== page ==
In this case, Pentastar Transport Ltd. (“PTL”) exercised its statutory right of appeal from a decision of the Registrar, as prescribed by s. 56 of the Trade-marks Act. The Registrar had rejected PTL’s opposition to FCA US LLC’s (“FCA US”) trademark application. In its application, FCA US proposed to use the word mark PENTASTAR for vehicle engines. Meanwhile, PTL owned the word mark PENTASTAR in association with oil and gas services.
The hearing before the Registrar occurred under the old Trade-marks Act (“the Act”) and therefore the Act also governed the appeal. PTL appealed the Registrar’s decision that FCA US did not violate s. 38(2)(a) of the Act, which states that non-conformity with s. 30 is a ground for opposition. PTL argued that FCA US did not conform with s. 30(e) of the Act, because FCA US did not intend to use the trademark in Canada at the time of the application.
Justice Kane of the Federal Court dismissed the appeal. She began by describing the parties’ burdens in opposition proceedings. First, there is an evidential burden on the opponent (PTL in this case) to support the facts pleaded in its statement of opposition. If this evidential burden is met, there is a legal burden on the applicant (FCA US in this case), to show that the application does not contravene the provisions of the Act as alleged by the opponent. The Registrar had found that PTL had not met its evidentiary burden, and in any event, FCA US had met its legal burden.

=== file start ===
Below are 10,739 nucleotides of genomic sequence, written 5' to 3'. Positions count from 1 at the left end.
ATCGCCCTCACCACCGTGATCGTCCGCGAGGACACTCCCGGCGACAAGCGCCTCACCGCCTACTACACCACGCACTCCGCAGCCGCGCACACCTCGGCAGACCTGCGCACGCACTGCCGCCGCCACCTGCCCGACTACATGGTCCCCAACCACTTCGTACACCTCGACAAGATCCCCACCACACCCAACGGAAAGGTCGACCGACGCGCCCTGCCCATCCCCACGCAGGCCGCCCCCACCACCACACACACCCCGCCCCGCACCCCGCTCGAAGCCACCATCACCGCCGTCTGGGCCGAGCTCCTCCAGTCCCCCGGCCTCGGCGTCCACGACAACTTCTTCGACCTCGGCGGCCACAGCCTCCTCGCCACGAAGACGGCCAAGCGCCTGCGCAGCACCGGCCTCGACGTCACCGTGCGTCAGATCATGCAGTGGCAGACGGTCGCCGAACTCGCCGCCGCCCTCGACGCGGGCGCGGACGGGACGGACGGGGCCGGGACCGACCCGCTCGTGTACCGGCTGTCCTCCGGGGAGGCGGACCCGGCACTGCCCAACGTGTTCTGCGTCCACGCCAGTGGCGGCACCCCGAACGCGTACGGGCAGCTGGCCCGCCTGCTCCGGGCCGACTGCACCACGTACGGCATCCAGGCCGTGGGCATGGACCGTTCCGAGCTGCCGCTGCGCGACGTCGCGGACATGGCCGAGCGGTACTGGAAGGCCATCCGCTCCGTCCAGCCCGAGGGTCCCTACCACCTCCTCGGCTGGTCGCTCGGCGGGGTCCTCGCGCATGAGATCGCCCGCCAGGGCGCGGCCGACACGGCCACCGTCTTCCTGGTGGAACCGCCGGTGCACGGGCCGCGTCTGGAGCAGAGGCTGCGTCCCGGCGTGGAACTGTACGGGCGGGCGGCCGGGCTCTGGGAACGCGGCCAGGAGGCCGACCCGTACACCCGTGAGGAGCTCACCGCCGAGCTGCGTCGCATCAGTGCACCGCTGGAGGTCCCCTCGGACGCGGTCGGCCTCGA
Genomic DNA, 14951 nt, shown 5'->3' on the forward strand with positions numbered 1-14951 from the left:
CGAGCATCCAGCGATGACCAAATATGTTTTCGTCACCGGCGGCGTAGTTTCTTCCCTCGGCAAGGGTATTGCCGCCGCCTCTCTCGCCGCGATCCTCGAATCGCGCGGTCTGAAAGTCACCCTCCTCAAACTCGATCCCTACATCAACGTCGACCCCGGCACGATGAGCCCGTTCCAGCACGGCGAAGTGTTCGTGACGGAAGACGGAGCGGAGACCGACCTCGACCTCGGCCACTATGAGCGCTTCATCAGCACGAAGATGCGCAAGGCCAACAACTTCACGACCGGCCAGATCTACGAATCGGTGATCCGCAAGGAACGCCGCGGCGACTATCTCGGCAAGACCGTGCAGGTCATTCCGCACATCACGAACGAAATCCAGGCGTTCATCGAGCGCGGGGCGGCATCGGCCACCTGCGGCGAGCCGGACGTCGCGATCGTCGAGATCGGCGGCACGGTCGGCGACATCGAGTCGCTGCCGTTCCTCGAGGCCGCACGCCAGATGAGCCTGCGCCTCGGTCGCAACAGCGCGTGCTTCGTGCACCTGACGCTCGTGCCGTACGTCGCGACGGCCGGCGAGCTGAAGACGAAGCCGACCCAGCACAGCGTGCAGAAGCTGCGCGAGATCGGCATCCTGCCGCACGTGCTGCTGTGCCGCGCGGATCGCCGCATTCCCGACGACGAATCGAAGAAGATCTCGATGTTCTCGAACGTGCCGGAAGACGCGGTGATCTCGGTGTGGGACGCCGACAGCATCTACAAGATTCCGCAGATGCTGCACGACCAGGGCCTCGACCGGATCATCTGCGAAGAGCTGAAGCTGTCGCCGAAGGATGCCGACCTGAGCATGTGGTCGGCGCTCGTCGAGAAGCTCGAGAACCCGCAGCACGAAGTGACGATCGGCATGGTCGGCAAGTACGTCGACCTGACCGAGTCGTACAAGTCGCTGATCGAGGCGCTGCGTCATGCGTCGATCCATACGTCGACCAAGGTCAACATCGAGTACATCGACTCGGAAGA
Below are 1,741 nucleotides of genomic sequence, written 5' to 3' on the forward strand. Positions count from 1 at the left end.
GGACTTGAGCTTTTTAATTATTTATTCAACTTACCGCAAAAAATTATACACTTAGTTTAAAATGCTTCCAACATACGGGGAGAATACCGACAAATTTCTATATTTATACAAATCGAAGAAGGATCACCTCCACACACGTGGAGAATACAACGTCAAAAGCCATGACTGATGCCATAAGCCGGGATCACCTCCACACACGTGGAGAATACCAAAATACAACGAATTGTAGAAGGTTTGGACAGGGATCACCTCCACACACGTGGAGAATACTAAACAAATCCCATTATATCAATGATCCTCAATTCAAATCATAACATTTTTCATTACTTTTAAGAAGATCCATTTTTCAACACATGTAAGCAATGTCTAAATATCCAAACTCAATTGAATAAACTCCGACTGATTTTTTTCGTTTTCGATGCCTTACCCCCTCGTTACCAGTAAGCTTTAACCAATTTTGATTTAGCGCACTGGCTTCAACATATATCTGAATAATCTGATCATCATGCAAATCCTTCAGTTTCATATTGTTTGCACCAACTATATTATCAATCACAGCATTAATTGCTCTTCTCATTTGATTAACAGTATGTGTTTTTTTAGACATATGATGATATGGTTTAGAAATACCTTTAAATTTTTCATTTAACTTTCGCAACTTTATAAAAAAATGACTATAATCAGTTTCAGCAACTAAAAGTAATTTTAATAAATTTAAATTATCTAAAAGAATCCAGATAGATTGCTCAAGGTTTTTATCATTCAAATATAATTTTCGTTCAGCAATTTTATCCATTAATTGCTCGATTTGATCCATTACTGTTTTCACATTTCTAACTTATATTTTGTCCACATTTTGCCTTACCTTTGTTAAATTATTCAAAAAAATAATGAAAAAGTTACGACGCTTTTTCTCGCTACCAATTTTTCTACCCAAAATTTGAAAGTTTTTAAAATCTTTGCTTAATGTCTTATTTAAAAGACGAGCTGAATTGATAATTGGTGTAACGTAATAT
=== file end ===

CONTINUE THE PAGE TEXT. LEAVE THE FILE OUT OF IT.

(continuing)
Justice Kane decided that there was no palpable and overriding error when the Registrar found that PTL had not met its initial evidential burden to show that FCA US did not have a genuine intention to use the mark as of the filing date, despite it being a light one. The Registrar “clearly understood” and addressed PTL’s arguments and evidence. It was open to the Registrar to conclude that the evidence of PTL’s private investigator witness, who visited one of FCA US’ car dealerships on one occasion and reportedly saw no use of the PENTASTAR mark, was not sufficient to meet PTL’s evidential burden. The Registrar did not err in stating that the concepts of “use” and “intent to use” are not interchangeable, and that use of the mark since the filing date may be considered, but is not a proxy for its intended use. There was no evidence presented indicating that FCA US did not have an intention to use the mark at the filing date, and therefore the Registrar made no reviewable error.
Justice Kane also found that the Registrar did not err in deciding that FCA US had met its legal burden. Although PTL alleged that FCA US’ only use of the PENTASTAR mark was on promotional materials, the Registrar found that the mark also appeared on point of sale materials (invoices), and that the press releases bearing the mark were distributed shortly after FCA US filed its application. This evidence was sufficient to support FCA’s intent to use the mark at the filing date, and the appeal was dismissed.
Although section 30(e) is no longer a ground of opposition under the new Trademarks Act (the “New Act”), section 38(2)(e) of the New Act contains a similar provision. The new section 38(2)(e) states that a trademark application can be opposed if, at the filing date of the application, the applicant was not using and did not propose to use the trademark in Canada in association with the good or services specified in the application. Therefore, it is likely that case law interpreting the old s. 30(e) will still have precedential value.